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After the currency of Venezuela, the Bolivar, has collapsed, the government is planning a currency reform. The new Bolivar should in the future be coupled to the state-owned cryptocurrency, the Petro. This could make Venezuela the first country with an oil standard.
Over the weekend, Venezuelan President Nicolas Maduro has announced a series of drastic measures designed to help the country prevent the collapse of the economy. Probably the biggest problem of the socialistically governed country is the collapse of its own currency, the Bolivar. Although its value is officially linked to the dollar, it has long been in free fall on the black markets. Meanwhile, the inflation rate has reached 33,000 percent, the supermarkets are empty, people starve to death; the humanitarian crisis no longer threatens, but has broken out.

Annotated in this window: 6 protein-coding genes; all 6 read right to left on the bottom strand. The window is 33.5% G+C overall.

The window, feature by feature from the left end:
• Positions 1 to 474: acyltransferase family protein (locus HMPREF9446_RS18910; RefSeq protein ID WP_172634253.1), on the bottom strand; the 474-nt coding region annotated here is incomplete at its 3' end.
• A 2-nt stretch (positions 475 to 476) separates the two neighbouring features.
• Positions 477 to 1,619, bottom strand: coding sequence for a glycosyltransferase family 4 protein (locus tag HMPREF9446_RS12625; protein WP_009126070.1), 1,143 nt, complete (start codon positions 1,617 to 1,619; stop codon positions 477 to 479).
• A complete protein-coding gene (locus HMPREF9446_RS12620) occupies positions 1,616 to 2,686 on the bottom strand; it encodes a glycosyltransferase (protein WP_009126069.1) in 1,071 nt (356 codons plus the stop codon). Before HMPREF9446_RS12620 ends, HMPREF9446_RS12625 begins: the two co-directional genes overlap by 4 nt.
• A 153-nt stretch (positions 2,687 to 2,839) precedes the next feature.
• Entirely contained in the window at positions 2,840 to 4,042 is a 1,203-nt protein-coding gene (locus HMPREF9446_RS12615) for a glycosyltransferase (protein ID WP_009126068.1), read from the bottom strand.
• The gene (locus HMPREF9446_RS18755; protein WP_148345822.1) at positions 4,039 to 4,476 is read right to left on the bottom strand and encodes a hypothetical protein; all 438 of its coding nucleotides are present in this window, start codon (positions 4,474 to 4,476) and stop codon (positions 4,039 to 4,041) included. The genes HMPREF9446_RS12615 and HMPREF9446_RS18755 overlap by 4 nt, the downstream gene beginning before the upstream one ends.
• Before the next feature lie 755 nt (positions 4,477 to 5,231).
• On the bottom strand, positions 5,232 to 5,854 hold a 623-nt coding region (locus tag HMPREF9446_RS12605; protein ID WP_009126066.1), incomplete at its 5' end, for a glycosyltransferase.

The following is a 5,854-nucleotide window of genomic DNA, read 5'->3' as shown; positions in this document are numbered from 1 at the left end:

To hold this collapse, which has been happening for years in fast motion, Maduro now wants to devalue the Bolivar - and by 95 percent: from officially 285,000 Bolivars per dollar to 6 million. This is likely to be the biggest currency devaluation in history - but is probably just an acceptance of the reality of the black markets, which have long since found a course of this magnitude off the official exchange points.
Perhaps the most interesting aspect of the currency reform is that the new Bolivar should be linked to the Petro. The Petro is the national cryptocurrency of Venezuela, which the government issued by ICO earlier this year. A petro should be covered by a barrel, so 159 liters of crude oil, which is about 60 dollars. According to Maduro, half of Petro will in future be the new minimum monthly salary for Venezuela, which is significantly higher than many currently paid wages. Small businesses are subsidized by the government for the first 90 days to afford these wages.